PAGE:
The Procession of Martyrs at Sant'Apollinare Nuovo: Christ
Church of Sant'Apollinare Nuovo, Ravenna
Christ sits among his angels receiving the procession of martyrs,
who offer their golden crowns.
The procession mosaic is clearly influenced by Revelation chapter 4,
where God sits enthroned among "four living creatures" and receives
the "golden crowns" of 24 ancients in white who sing "Thou art
worthy, O Lord our God, to receive glory, and honour, and power."
The "glory" in their song corresponds to the words Ego sum rex
gloriae ("I am the King of Glory") in the book that was in
Christ's left hand before the mosaic was restored in the nineteenth
century.1 The four
"creatures" have been rendered here not as the odd beasts in
Revelation 4 but as four angels carrying the wands that in images of
the Emperor signify his authority, as do Christ's purple robe and of
course the throne itself.2
Originally an Arian palace chapel, the church was rededicated in 561
as an Orthodox basilica under the patronage of St. Martin of Tours,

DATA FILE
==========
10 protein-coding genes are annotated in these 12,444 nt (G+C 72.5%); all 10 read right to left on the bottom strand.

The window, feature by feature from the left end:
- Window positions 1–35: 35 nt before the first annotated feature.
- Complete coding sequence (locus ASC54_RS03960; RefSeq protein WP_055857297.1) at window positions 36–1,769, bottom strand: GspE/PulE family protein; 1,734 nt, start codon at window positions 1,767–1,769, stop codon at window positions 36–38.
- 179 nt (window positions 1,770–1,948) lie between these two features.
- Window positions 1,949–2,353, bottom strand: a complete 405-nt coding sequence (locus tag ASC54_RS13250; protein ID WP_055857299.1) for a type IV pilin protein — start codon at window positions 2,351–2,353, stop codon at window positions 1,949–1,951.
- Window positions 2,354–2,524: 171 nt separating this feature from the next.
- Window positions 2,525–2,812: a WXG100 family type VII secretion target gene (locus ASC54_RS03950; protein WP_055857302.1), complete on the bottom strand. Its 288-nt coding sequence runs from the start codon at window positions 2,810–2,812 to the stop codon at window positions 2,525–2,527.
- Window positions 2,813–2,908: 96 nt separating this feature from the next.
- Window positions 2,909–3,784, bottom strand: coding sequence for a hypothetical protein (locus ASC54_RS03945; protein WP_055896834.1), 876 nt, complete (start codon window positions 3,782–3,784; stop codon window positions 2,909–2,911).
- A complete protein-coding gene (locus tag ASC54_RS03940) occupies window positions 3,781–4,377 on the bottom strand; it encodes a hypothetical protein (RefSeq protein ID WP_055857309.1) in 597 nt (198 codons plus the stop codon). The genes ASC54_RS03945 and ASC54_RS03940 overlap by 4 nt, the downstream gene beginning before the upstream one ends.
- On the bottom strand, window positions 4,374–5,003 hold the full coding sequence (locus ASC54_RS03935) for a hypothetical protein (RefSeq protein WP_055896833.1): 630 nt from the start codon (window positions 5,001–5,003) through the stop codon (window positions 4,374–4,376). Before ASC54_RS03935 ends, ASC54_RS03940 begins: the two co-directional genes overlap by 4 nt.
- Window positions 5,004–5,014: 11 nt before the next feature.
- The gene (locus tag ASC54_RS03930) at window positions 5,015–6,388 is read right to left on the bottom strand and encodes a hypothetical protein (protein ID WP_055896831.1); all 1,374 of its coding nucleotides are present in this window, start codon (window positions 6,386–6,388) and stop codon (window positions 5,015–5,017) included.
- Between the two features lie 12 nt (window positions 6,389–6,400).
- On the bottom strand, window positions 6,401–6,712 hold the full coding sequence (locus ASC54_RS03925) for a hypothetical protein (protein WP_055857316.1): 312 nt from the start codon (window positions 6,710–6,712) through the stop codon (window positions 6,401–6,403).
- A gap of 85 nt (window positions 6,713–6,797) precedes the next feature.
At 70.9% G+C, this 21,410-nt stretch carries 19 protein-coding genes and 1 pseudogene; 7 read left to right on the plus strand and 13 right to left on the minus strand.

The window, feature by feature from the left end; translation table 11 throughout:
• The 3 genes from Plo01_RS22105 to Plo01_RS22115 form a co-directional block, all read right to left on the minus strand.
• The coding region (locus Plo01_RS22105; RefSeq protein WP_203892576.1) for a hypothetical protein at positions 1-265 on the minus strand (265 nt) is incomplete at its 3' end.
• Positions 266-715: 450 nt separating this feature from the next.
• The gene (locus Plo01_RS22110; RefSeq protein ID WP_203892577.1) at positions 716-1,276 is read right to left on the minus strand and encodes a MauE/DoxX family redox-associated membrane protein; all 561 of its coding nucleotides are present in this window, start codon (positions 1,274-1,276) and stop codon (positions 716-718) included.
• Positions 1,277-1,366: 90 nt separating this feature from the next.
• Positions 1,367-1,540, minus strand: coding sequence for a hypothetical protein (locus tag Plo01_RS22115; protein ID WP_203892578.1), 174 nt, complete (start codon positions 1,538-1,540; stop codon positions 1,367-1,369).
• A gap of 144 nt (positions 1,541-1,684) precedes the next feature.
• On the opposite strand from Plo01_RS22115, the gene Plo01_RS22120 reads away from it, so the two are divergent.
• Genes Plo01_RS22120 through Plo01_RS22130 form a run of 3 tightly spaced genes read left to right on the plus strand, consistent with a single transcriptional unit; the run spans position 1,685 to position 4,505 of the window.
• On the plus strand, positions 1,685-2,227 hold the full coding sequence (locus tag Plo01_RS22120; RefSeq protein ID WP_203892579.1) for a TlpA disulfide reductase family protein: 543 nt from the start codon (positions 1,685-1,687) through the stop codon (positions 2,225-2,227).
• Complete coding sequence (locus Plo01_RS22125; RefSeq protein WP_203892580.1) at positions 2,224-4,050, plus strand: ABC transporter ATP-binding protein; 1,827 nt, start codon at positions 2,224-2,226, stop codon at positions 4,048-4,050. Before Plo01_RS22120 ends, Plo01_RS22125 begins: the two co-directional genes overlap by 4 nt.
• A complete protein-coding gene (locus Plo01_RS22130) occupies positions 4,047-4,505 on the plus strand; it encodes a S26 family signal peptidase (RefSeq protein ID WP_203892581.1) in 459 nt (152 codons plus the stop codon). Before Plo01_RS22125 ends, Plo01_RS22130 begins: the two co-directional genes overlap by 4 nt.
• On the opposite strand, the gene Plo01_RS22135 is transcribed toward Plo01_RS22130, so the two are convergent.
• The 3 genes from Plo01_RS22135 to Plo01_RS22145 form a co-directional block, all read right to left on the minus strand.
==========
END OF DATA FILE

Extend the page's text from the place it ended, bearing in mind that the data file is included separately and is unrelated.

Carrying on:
who was not a martyr but a celebrated opponent of Arianism.3 Thus the Orthodox
revisions to the mosaics have placed him at the head of the
procession and given him a purple cloak to distinguish him from the
martyrs in white behind. The cloak could also be a reminder of the
story of Martin's giving half his cloak to a poor beggar who was
actually Christ himself. (See my page
on St. Martin.)
The first of these martyrs is St.
Clement, the fourth Bishop of Rome. At the time the Bishop of
Rome was considered head of the church in Italy.4
In the mosaics along the left
wall of the nave the panel directly facing this one shows the Virgin and Child
enthroned correspondingly receiving the gifts of the Magi.
Also see this detail
of Christ on his throne, this
detail of St. Clement, and the entire right wall of the nave.
This image in full resolution
More of Christ in Majesty
at the church by Richard Stracke
1Deliyannis, 158, cites a
16th-century description for the open book.
3Deliyannis 168. "Basilica
of Sant'Apollinare Nuovo," Wikipedia (retrieved
Exarchate of Ravenna," Wikipedia (retrieved